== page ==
Tag: review

Sort: Date | Title | Views | | Random Sort Ascending
View:

Legally Blonde review – joyously camp revamp is in the pink

0 Views0 Comments

Here comes another throwback to join the glut of nostalgic 90s and 00s films currently being resuscitated on stage. Based on the 2001 film starring Reese Witherspoon, its story hinges on the stereotype of the dumb blo...

The Silent Twins review – powerful story of Welsh sisters in a world of their own

0 Views0 Comments

Here is a really heartfelt, absorbing new film telling the true story of June and Jennifer Gibbons: the “silent twins”, young women of colour who grew up in Haverfordwest in Wales communicating with no one but each ot...

Anek review – gunfights, boxing and what it means to be Indian

0 Views0 Comments

“Peace is a subjective hypothesis,” says one character in Anubhav Sinha’s new action thriller, which examines the political conflicts that have plagued Northeast India for generations. This casual aphorism – and the f...

Get Carter review – Michael Caine delivers in stone-cold crime classic

0 Views0 Comments

Even after 50 years, do we properly get Carter? And understand that his awful destiny is bound up with British shame, envy and the class system? Mike Hodges created a Brit-crime magnum opus with this unforgettably sle...

Good Pop, Bad Pop: An Inventory by Jarvis Cocker review

0 Views0 Comments

The first memoir from the former lead singer of Pulp would have been better titled A History of Jarvis in 100 Objects. That’s what it is: an illustrated guide to the things that make Cocker who he is. He doesn’t appea...

The Bob’s Burgers Movie review – long-running cartoon makes amiable big-screen debut

0 Views0 Comments

Few shows know exactly what they are from the first episode and fewer still experience no drop-off from one season to the next, especially when they’re not serialized. Yet Bob’s Burgers, currently 12 seasons and over ...

We Started to Sing review – Barney Norris’s fragmented family ode

9 Views0 Comments

Barney Norris has written a personal play about family life and the passing of time. “These are my parents and grandparents,” he states in his script’s introduction. Writing them, he adds, is “the only way I know how ...

Corrina, Corrina review – onboard battle gets lost at sea

9 Views0 Comments

If you wanted to map the contours of the patriarchy, a container ship would be a pretty good place to do it. That is where playwright Chloë Moss places Corrina, a female officer who joins an all-male crew on an ocean ...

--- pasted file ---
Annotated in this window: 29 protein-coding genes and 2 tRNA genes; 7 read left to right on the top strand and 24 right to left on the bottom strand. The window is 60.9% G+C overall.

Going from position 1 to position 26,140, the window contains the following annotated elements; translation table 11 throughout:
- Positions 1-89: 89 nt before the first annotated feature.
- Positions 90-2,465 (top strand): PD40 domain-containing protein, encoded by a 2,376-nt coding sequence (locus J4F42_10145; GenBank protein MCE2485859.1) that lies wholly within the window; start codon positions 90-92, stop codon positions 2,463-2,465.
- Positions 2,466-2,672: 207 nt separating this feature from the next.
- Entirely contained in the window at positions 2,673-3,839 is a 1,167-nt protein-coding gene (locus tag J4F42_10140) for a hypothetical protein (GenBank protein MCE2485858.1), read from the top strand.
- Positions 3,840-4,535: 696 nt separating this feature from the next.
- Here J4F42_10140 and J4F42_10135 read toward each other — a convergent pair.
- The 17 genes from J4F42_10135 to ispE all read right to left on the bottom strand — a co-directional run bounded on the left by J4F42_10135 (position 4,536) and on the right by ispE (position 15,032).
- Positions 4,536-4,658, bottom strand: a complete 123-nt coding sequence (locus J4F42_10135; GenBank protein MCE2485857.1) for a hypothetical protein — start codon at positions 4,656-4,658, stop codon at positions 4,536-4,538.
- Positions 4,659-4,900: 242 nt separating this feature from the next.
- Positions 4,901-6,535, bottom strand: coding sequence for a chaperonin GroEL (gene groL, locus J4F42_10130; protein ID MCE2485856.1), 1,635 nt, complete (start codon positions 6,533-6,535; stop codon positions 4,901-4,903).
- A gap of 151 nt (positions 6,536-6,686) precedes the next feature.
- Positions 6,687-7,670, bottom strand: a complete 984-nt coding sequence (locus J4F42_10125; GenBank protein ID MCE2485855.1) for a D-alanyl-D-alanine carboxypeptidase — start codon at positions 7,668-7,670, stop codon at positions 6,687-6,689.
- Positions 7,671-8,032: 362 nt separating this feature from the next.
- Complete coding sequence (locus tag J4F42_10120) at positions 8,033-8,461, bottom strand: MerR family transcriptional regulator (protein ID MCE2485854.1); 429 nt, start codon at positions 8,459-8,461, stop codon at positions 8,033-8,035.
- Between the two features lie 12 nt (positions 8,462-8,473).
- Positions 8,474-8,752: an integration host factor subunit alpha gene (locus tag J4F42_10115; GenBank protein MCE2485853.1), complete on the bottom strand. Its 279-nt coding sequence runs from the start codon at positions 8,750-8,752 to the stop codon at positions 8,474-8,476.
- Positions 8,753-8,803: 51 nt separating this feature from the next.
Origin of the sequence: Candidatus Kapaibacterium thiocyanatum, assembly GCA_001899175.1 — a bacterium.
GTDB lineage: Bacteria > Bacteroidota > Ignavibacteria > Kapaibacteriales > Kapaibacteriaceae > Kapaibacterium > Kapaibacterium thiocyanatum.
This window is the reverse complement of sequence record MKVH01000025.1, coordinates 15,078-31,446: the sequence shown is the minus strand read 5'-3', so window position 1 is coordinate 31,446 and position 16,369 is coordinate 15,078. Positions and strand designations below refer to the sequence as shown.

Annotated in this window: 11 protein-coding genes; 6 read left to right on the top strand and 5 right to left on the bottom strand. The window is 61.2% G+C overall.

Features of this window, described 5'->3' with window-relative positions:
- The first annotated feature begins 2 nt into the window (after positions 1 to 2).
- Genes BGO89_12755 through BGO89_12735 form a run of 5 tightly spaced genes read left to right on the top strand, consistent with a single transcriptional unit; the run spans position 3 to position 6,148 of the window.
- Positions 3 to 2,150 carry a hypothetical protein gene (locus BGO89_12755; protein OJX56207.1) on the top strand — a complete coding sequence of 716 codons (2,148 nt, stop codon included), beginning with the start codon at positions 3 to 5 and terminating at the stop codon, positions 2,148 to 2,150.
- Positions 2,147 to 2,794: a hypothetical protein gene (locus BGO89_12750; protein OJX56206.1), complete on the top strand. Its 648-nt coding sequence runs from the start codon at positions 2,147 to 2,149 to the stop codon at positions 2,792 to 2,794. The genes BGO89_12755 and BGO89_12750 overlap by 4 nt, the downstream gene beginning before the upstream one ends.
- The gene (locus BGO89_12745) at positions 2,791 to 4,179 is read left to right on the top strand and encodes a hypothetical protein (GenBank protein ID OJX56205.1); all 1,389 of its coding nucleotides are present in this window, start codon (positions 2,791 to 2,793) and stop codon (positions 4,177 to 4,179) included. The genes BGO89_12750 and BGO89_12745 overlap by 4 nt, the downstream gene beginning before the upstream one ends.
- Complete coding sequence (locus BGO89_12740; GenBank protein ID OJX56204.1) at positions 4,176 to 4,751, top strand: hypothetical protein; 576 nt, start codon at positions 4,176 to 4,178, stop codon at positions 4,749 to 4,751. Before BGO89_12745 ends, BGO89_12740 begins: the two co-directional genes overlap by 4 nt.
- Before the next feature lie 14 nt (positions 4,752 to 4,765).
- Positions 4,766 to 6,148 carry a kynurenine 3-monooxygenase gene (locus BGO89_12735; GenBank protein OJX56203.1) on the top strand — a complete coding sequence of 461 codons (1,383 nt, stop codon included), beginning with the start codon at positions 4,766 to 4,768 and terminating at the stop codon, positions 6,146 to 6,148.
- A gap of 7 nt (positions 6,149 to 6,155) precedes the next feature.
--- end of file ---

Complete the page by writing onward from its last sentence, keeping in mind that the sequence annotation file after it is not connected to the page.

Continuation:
Elizabeth: A Portrait in Parts review – dutiful platinum celebration is a tepid cup of tea

2 Views0 Comments

The late Roger Michell’s final film has now been posthumously released. It is a blandly tasteful and celebratory BBC One-style documentary for the platinum jubilee, with a melancholy new relevance, as if we are enteri...

Our Time on Earth review – ear-splitting obstacle course of barmy solutions to the climate crisis

4 Views0 Comments

“Breathe,” whispers the disembodied voice in the darkened threshold to the Barbican’s Curve gallery. “Just one breath, shared by all living things.” The air we breathe comes from sea creatures and trees, it tells me, ...

Moonage Daydream review – glorious, shapeshifting eulogy to David Bowie

1 Views0 Comments

Brett Morgen’s Moonage Daydream is an 140-minute shapeshifting epiphany-slash-freakout leading to the revelation that, yes, we’re lovers of David Bowie and that is that. It’s a glorious celebratory montage of archive ...

Kim Gordon review – swaggering thrills from musician who refuses to compromise

1 Views0 Comments

Since Sonic Youth’s abrupt 2011 split, Kim Gordon has chosen an uncompromising path. This should hardly be surprising; her abrasive vocals were always among the most challenging elements within the group’s avant-rock ...

Lancaster review – wartime tales from the men who flew the bombers

2 Views0 Comments

After their feature-length documentary Spitfire, David Fairhead and Ant Palmer return with a wartime history of the Lancaster bomber. With its encyclopedic detail and commanding narration by Charles Dance, this feels ...

Alice Cooper review – guillotine-wielding rocker is no longer a cut above

2 Views0 Comments

The man on stage has died this way before. The blade catches the spotlight on its way down and a lifeless head tumbles into a basket, ready to be paraded in front of the baying crowd. In Alice Cooper’s world, executio...

Decision to Leave review – Tang Wei stuns in Park Chan-wook black-widow noir

3 Views0 Comments

Korean director Park Chan-wook was once the master of gonzo revenge violence but with the adaptation of the Sarah Waters novel The Handmaiden in 2016 he pivoted with flair to the elegantly designed suspense thriller. ...

Pissarro: Father of Impressionism review – quiet man of art brought into the light

3 Views0 Comments

The French impressionists have proved fertile territory for gallery-film specialists Exhibition on Screen, with offerings hat-tipping Monet, Degas, Renoir and their peers. This one extends the range slightly outside t...

« Prev